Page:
Open main menu

Wikipedia β

A PirateBox is a portable electronic device, often consisting of a Wi-Fi router and a device for storing information, creating a wireless network that allows users who are connected to share files anonymously and locally.[1] By definition, this device is disconnected from the Internet.

PirateBox
PirateBox-logo.svg
Original logo of the PirateBox
Introduced 2011
Ports USB
Language English

The PirateBox was originally designed to exchange data freely under the public domain or under a free license.

Contents

HistoryEdit

The PirateBox was designed in 2011 by David Darts, a professor at the Steinhardt School of Culture, Education and Human Development at New York University under Free Art License. It has since become highly popular in Western Europe, particularly in France by Jean Debaecker, and its development is largely maintained by Matthias Strubel. The usage of the PirateBox-Concept turns slowly away from common local filesharing to purposes in education, concerning public schools[2] or private events like CryptoParties[3] a crucial point also being circumvention of censorship[4] since it can be operated behind strong physical barriers.

Set upEdit

The most efficient setup can be built with a TP-Link Wi-Fi router and a USB flash drive.[citation needed] As of version 1.0, there is an improved installation path, with only a few steps followed by an automatic install.[5]

UsesEdit

Users connect to the PirateBox via Wi-Fi (using a laptop, for example) without having to learn the password. They can then access the local web page of the PirateBox to download or upload files, or access an anonymous chat room or forum.[1] All such data exchanges are confined to the PirateBox's local network and are not connected to the Internet.[6]

Several educational projects use the devices to deliver content to students allowing them to share by chat or forum. The PirateBox is also used in places where Internet access is rare or impractical.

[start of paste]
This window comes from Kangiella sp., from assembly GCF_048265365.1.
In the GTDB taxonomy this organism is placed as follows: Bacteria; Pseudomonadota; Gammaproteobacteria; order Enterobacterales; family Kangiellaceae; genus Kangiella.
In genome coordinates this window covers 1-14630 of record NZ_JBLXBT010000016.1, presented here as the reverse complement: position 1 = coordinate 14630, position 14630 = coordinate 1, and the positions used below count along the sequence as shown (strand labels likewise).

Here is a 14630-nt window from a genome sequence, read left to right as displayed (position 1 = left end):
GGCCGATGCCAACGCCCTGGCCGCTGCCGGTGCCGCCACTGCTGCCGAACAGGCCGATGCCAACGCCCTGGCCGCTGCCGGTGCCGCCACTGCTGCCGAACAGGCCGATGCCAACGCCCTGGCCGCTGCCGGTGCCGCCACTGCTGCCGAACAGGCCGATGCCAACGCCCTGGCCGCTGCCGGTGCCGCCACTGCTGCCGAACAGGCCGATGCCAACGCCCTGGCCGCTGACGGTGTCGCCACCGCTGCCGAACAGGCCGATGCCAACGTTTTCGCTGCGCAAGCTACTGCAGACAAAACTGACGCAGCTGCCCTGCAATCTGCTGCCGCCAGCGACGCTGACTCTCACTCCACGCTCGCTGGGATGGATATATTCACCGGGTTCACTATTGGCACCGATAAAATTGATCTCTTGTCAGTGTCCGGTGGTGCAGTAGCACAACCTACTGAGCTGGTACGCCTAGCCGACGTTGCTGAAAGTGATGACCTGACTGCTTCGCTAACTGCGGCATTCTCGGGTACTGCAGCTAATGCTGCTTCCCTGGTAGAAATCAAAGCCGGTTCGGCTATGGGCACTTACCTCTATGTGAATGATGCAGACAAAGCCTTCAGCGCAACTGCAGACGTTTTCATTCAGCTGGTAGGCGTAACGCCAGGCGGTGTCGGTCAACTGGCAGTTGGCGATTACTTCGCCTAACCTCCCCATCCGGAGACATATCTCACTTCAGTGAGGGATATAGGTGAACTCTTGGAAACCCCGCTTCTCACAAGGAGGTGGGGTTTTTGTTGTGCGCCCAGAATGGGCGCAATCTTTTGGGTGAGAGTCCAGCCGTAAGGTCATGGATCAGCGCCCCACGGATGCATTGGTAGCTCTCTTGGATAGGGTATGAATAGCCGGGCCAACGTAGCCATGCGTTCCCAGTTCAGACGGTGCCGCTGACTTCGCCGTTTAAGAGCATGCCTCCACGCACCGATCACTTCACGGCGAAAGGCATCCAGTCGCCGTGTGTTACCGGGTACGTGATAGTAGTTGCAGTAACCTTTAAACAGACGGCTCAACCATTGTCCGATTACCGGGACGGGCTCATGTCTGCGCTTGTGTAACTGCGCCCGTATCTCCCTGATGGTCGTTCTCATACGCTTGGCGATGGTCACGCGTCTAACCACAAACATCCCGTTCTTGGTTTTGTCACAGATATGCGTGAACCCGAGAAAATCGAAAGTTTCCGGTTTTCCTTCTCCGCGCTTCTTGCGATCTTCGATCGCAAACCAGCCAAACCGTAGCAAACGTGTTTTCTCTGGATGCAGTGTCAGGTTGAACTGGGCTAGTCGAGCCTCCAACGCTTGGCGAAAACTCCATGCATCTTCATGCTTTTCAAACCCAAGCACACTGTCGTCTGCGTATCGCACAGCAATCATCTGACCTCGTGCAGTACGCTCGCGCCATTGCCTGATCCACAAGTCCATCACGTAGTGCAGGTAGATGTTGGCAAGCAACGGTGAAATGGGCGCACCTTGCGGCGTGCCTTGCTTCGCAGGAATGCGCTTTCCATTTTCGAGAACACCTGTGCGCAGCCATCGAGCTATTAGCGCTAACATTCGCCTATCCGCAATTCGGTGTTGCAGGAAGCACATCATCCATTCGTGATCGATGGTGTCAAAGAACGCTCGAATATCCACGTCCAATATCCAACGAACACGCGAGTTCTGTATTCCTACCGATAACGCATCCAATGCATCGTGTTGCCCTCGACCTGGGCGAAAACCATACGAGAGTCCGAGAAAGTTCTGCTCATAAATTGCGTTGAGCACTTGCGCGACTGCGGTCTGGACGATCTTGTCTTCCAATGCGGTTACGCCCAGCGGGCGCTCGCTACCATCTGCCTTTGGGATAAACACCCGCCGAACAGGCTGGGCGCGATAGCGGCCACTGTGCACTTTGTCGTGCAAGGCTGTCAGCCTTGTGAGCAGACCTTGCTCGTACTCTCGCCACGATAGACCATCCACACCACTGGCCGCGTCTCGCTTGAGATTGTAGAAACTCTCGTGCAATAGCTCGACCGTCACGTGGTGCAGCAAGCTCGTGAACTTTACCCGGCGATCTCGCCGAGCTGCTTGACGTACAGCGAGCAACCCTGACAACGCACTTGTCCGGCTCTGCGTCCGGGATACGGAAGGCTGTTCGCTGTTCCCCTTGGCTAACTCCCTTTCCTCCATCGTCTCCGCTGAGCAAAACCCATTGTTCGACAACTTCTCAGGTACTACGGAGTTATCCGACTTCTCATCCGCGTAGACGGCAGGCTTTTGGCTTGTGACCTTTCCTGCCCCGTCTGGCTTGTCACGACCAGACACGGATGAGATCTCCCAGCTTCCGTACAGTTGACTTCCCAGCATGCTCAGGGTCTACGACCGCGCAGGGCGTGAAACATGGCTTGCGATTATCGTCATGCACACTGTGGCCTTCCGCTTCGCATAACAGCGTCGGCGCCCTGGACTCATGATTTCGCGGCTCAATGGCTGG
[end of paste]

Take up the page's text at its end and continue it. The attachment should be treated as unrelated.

Devices which can be converted to a PirateBoxEdit

Wi-Fi routersEdit

Not an exhaustive list:

  • TP-Link MR3020 – the first device modified by Darts[12]
  • TP-Link MR3040[13]
  • Zsun WiFi Card Reader - hacked by installing OpenWRT,[14] and there are efforts to produce easy installation instructions for PirateBox on this device.[15]

The PirateBox official wiki has an up-to-date hardware-list of compatible devices.[16]

See alsoEdit

 
When online is offline

ReferencesEdit

  1. ^ a b c SideFx (2016). Goldstein, Emmanuel, ed. "The Piratebox". 2600: The Hacker Quarterly. 33 (3). 
  2. ^ [1]
  3. ^ "Frankfurt". CryptoParty. Besva.de. Retrieved 2015-11-01. 
  4. ^ S., Raghavendra (November 26, 2013). "Create your own version of The Pirate Bay". The Hindu. Retrieved 2015-11-01. 
  5. ^ "openwrt:diy [ PIRATEBOX ]". Piratebox.de. 2015-08-13. Retrieved 2015-11-01. 
  6. ^ Anderson, Nate (2011-01-31). "PirateBox: an "artistic provocation" in lunchbox form". Ars Technica. Retrieved 2015-11-01. 
  7. ^ "Fun2Code: PirateBox". Fun2code-blog.blogspot.de. Retrieved 2015-11-01. 
  8. ^ "PirateBox - Android Apps on Google Play". Play.google.com. Retrieved 2015-11-01. 
  9. ^ "Run PirateBox on your Laptop from USB [Linux PirateBoxLive]". Forum.daviddarts.com. Retrieved 2015-11-01. 
  10. ^ "raspberry_pi [ PIRATEBOX ]". Piratebox.cc. 2014-11-22. Retrieved 2015-11-01. 
  11. ^ "ChiPirate-BOX: the chipest and cheapest Pirate-BOX ever - raspibo". www.raspibo.org. Retrieved 2016-11-23. 
  12. ^ "PirateBox DIY – OpenWrt by David Darts". Daviddarts.com. Retrieved 2015-11-01. 
  13. ^ "openwrt:hardware_firmware_recommendations [Matthias' Piratebox-Scripts]". Piratebox.aod-rpg.de. 2014-05-30. Retrieved 2015-11-01. 
  14. ^ emeryth (April 24, 2016). "Hacking the Zsun WiFi SD Card Reader". Warsaw Hackerspace. Retrieved November 3, 2016. 
  15. ^ "Piratebox on the Zsun". Piratebox.cc. Retrieved 2016-04-29. 
  16. ^ "openwrt:hardware [ PIRATEBOX ]". Piratebox.cc. Retrieved 2015-11-01. 

External linksEdit